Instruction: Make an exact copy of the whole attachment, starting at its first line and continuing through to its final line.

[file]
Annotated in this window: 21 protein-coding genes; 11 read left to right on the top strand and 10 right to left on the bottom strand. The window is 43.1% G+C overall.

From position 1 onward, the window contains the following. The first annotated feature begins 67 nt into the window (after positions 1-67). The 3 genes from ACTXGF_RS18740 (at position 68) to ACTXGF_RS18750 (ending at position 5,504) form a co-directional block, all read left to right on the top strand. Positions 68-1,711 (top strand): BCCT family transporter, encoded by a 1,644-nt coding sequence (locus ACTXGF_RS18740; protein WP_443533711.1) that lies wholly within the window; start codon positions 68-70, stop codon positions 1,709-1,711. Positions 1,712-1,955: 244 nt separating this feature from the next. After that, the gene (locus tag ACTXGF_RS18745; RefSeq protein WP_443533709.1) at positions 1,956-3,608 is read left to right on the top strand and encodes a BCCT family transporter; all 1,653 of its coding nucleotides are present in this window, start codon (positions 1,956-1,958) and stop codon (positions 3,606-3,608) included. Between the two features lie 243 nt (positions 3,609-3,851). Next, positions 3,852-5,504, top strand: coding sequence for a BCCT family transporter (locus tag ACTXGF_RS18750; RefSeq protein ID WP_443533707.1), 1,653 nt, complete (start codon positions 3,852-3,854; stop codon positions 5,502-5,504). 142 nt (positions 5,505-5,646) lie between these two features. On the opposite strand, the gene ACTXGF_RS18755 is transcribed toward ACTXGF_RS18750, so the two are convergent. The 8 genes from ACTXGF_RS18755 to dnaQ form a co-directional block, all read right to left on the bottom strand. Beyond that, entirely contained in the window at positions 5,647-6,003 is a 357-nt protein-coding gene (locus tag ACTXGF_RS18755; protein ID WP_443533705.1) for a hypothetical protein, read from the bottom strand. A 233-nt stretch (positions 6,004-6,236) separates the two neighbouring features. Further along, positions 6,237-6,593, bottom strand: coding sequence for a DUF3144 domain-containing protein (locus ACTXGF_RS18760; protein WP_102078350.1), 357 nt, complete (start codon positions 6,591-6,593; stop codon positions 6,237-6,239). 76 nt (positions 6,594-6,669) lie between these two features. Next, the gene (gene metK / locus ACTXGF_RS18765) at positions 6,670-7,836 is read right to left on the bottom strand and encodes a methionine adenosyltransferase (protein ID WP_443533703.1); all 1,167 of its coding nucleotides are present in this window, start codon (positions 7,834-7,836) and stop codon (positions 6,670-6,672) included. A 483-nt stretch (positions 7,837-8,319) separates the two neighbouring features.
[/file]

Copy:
Annotated in this window: 21 protein-coding genes; 11 read left to right on the top strand and 10 right to left on the bottom strand. The window is 43.1% G+C overall.

From position 1 onward, the window contains the following. The first annotated feature begins 67 nt into the window (after positions 1-67). The 3 genes from ACTXGF_RS18740 (at position 68) to ACTXGF_RS18750 (ending at position 5,504) form a co-directional block, all read left to right on the top strand. Positions 68-1,711 (top strand): BCCT family transporter, encoded by a 1,644-nt coding sequence (locus ACTXGF_RS18740; protein WP_443533711.1) that lies wholly within the window; start codon positions 68-70, stop codon positions 1,709-1,711. Positions 1,712-1,955: 244 nt separating this feature from the next. After that, the gene (locus tag ACTXGF_RS18745; RefSeq protein WP_443533709.1) at positions 1,956-3,608 is read left to right on the top strand and encodes a BCCT family transporter; all 1,653 of its coding nucleotides are present in this window, start codon (positions 1,956-1,958) and stop codon (positions 3,606-3,608) included. Between the two features lie 243 nt (positions 3,609-3,851). Next, positions 3,852-5,504, top strand: coding sequence for a BCCT family transporter (locus tag ACTXGF_RS18750; RefSeq protein ID WP_443533707.1), 1,653 nt, complete (start codon positions 3,852-3,854; stop codon positions 5,502-5,504). 142 nt (positions 5,505-5,646) lie between these two features. On the opposite strand, the gene ACTXGF_RS18755 is transcribed toward ACTXGF_RS18750, so the two are convergent. The 8 genes from ACTXGF_RS18755 to dnaQ form a co-directional block, all read right to left on the bottom strand. Beyond that, entirely contained in the window at positions 5,647-6,003 is a 357-nt protein-coding gene (locus tag ACTXGF_RS18755; protein ID WP_443533705.1) for a hypothetical protein, read from the bottom strand. A 233-nt stretch (positions 6,004-6,236) separates the two neighbouring features. Further along, positions 6,237-6,593, bottom strand: coding sequence for a DUF3144 domain-containing protein (locus ACTXGF_RS18760; protein WP_102078350.1), 357 nt, complete (start codon positions 6,591-6,593; stop codon positions 6,237-6,239). 76 nt (positions 6,594-6,669) lie between these two features. Next, the gene (gene metK / locus ACTXGF_RS18765) at positions 6,670-7,836 is read right to left on the bottom strand and encodes a methionine adenosyltransferase (protein ID WP_443533703.1); all 1,167 of its coding nucleotides are present in this window, start codon (positions 7,834-7,836) and stop codon (positions 6,670-6,672) included. A 483-nt stretch (positions 7,837-8,319) separates the two neighbouring features.